2.2. Multi-scale Analysis of Graphs

Multi-scale analysis of graphs has been studied for years in machine learning with wide applications in numerous areas, such as simplification and compression of graphs (Cour et al., 2005; Safro and Temkin, 2011), dynamics of graphs at different resolutions (Lee and Maggioni, 2011; Gao et al., 2016), graph visualization (Stolte et al., 2003), recommendation systems (Gou et al., 2011) and so on. The common assumption of multi-scale analysis is that the given data in a high dimensional space has a much lower dimensional intrinsic geometry. Take the document text as an example, the dependencies among words constrain the distribution of word frequency in a lower dimensional space. Diffusion wavelets (Coifman and Maggioni, 2006) is one common method used in multi-scale analysis which allows us to construct functions on the graph for statistical learning tasks by producing coarser and coarser graphs at different resolution levels. In this paper, we adopt the concept of multi-scale analysis to capture the local structure of graphs at different resolution levels and then reconstruct the graph while preserving these important local structures.

2.3. Cycle Consistency

The concept of cycle consistency has been applied to various computer vision problems, including image matching (Huang and Guibas, 2013; Zhou et al., 2015), co-segmentation (Wang et al., 2013, 2014), style transfer (Zhu et al., 2017; Chang et al., 2018), and structure from motion (Zach et al., 2010; Wilson and Snavely, 2013). The idea of cycle consistency constrain is utilized as a regularizer in these algorithms, such as cycle consistency loss used in Zhou et al. (2016) and Godard et al. (2017) to push the mappings to be as consistent with each other as possible in the supervised convolution neural network training. Zhu et al. (2017) proposes the Cycle-Consistent generative adversarial network to learn two mappings or generators G:XY and F:YX between two domains X and Y. The authors introduce two adversarial discriminators DX and DY, where DX aims to distinguish the images x drawn from the real data set X from the fake images generated by F(Y); similarly, DY aims to distinguish the images y drawn from data set Y from the fake images generated by G(X). In this paper, we apply this concept to find the graph transfer mappings between domain X and domain Y, such that the transferred graph from domain Y to domain X is sufficiently similar to the graph in domain X.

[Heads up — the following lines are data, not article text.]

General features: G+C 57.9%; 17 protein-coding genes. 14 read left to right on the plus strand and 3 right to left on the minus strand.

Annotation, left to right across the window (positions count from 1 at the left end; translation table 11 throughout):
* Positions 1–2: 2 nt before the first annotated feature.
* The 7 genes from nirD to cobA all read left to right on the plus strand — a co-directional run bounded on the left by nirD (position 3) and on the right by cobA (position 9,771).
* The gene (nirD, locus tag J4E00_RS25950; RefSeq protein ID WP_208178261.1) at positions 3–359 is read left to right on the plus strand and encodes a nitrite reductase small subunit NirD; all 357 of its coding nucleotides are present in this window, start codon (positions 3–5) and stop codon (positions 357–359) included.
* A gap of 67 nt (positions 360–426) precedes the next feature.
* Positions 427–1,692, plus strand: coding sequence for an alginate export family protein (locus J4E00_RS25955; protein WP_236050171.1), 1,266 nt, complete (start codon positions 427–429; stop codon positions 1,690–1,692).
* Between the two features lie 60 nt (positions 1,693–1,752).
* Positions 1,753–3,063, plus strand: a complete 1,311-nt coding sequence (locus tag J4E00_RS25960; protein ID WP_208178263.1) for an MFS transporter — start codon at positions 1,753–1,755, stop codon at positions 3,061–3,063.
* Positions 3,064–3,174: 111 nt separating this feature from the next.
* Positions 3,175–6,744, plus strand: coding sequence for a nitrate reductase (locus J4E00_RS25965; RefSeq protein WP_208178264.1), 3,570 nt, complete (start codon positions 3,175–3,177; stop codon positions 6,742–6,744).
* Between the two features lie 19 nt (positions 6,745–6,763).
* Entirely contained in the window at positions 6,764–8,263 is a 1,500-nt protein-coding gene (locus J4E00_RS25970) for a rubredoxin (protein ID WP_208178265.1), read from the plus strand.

3. Problem Definition

In this section, we introduce the notation and problem definition of this paper. The main symbols and notations are summarized in Table 1. We use ordinary lowercase letters to denote scalars, boldface lowercase letters to denote vectors, and boldface uppercase letters to denote matrices and tensors. Moreover, the elements (e.g., entries, fibers and slices) in a matrix or a tensor are represented in the same way as the Matlab, e.g., M(i, j) is the element at the ith row and jth column of the matrix M, and M(i, :) is the ith row of M, etc.